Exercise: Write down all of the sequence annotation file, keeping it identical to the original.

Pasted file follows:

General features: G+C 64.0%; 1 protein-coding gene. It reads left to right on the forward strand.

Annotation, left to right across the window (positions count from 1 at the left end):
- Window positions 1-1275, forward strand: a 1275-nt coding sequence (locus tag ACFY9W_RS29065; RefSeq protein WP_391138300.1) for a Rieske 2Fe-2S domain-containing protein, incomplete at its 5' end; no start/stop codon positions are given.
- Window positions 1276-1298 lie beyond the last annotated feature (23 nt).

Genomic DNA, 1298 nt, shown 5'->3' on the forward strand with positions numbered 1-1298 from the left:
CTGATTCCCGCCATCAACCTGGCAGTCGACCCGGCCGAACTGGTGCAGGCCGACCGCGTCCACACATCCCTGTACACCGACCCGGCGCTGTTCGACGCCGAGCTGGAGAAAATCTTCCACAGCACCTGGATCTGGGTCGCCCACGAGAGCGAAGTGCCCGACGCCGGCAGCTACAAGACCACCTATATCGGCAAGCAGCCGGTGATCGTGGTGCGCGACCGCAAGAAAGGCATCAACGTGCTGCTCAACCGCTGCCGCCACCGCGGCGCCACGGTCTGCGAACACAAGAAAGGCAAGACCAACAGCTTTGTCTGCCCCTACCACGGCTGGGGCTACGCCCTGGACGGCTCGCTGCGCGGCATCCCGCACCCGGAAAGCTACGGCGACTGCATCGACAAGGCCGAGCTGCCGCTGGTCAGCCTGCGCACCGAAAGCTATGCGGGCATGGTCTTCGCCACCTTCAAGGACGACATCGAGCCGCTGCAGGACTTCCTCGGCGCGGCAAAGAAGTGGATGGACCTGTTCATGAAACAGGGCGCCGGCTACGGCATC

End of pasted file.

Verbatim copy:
General features: G+C 64.0%; 1 protein-coding gene. It reads left to right on the forward strand.

Annotation, left to right across the window (positions count from 1 at the left end):
- Window positions 1-1275, forward strand: a 1275-nt coding sequence (locus tag ACFY9W_RS29065; RefSeq protein WP_391138300.1) for a Rieske 2Fe-2S domain-containing protein, incomplete at its 5' end; no start/stop codon positions are given.
- Window positions 1276-1298 lie beyond the last annotated feature (23 nt).

Genomic DNA, 1298 nt, shown 5'->3' on the forward strand with positions numbered 1-1298 from the left:
CTGATTCCCGCCATCAACCTGGCAGTCGACCCGGCCGAACTGGTGCAGGCCGACCGCGTCCACACATCCCTGTACACCGACCCGGCGCTGTTCGACGCCGAGCTGGAGAAAATCTTCCACAGCACCTGGATCTGGGTCGCCCACGAGAGCGAAGTGCCCGACGCCGGCAGCTACAAGACCACCTATATCGGCAAGCAGCCGGTGATCGTGGTGCGCGACCGCAAGAAAGGCATCAACGTGCTGCTCAACCGCTGCCGCCACCGCGGCGCCACGGTCTGCGAACACAAGAAAGGCAAGACCAACAGCTTTGTCTGCCCCTACCACGGCTGGGGCTACGCCCTGGACGGCTCGCTGCGCGGCATCCCGCACCCGGAAAGCTACGGCGACTGCATCGACAAGGCCGAGCTGCCGCTGGTCAGCCTGCGCACCGAAAGCTATGCGGGCATGGTCTTCGCCACCTTCAAGGACGACATCGAGCCGCTGCAGGACTTCCTCGGCGCGGCAAAGAAGTGGATGGACCTGTTCATGAAACAGGGCGCCGGCTACGGCATC